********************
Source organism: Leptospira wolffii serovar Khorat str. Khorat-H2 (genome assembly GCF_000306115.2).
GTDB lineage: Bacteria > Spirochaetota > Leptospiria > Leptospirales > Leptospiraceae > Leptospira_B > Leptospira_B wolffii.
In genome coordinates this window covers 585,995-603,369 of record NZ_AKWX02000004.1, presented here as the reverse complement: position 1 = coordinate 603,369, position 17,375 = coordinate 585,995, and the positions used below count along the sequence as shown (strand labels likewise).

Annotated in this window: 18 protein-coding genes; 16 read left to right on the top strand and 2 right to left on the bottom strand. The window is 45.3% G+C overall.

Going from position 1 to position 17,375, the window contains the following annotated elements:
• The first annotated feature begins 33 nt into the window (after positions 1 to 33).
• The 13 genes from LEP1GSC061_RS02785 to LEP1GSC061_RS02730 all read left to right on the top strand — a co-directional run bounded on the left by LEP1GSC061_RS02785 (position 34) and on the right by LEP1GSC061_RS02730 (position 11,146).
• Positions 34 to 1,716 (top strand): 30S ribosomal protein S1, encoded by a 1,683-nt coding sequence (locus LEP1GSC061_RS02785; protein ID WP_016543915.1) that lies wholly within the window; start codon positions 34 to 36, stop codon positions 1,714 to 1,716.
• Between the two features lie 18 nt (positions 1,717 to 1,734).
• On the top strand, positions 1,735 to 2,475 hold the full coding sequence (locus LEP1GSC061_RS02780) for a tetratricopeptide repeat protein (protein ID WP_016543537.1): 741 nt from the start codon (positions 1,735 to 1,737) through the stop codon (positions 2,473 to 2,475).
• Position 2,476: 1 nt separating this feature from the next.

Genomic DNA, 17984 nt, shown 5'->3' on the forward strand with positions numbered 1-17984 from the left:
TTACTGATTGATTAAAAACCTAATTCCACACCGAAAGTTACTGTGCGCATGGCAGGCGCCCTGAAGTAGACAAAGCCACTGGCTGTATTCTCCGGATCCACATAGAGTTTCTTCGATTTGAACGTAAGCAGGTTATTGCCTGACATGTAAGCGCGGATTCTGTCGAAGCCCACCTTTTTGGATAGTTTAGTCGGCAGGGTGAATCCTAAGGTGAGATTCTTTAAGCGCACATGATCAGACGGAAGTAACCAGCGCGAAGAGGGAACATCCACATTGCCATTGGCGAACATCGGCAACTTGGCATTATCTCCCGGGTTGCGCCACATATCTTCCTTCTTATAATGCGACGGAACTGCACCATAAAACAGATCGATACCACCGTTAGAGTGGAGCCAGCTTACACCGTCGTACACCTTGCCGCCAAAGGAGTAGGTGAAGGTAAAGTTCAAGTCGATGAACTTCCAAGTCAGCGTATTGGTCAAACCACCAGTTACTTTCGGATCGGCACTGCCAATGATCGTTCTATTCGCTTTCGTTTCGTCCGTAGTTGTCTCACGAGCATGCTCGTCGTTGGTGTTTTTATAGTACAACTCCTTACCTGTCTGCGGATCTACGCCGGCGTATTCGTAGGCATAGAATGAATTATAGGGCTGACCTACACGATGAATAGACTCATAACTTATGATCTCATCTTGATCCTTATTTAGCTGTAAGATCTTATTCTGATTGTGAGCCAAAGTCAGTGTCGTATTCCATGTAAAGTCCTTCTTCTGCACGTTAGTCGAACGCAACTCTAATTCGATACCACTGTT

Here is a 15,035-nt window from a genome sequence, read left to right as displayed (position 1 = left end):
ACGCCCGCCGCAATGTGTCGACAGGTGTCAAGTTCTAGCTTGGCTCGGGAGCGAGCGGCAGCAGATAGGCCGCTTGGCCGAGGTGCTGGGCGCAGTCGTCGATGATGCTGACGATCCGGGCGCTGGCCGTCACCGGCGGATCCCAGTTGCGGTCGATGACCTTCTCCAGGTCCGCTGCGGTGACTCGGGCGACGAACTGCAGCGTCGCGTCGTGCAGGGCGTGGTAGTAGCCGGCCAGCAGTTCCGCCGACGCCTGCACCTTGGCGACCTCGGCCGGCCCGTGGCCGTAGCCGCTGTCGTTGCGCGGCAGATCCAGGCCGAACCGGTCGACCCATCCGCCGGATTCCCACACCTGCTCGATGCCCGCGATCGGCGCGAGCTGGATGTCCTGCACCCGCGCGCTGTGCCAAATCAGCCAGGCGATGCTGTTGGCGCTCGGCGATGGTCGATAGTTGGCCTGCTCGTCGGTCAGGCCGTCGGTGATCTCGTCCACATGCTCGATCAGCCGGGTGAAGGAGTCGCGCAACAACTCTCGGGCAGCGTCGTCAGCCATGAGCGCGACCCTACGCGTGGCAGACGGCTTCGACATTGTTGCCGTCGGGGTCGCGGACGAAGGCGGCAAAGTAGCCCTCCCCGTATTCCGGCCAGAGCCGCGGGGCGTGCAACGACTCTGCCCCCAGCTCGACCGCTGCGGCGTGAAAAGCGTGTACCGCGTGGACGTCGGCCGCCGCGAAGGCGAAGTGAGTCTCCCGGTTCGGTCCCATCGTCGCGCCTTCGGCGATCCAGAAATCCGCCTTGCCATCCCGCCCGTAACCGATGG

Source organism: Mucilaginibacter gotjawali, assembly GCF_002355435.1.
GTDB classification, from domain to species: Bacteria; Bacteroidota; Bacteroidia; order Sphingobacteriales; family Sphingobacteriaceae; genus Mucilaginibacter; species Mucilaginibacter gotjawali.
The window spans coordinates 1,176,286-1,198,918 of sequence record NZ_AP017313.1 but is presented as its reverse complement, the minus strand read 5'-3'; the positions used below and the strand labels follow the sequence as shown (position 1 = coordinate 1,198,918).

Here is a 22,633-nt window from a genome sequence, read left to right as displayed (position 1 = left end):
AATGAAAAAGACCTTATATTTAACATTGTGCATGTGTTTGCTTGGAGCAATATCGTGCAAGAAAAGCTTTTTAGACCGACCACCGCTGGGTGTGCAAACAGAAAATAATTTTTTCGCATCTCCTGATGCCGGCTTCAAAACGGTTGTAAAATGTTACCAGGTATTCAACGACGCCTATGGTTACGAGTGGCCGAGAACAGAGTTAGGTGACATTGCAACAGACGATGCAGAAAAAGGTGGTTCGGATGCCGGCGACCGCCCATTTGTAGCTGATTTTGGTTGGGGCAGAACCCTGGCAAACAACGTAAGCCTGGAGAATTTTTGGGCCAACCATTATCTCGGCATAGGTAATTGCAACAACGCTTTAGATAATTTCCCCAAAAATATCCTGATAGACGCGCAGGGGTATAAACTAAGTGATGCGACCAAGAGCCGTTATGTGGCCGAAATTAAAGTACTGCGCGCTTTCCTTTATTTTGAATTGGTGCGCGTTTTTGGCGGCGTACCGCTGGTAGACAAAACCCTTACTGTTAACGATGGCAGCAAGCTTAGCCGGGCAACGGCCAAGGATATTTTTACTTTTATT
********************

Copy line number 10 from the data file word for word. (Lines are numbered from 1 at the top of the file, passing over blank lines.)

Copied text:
• On the top strand, positions 1,735 to 2,475 hold the full coding sequence (locus LEP1GSC061_RS02780) for a tetratricopeptide repeat protein (protein ID WP_016543537.1): 741 nt from the start codon (positions 1,735 to 1,737) through the stop codon (positions 2,473 to 2,475).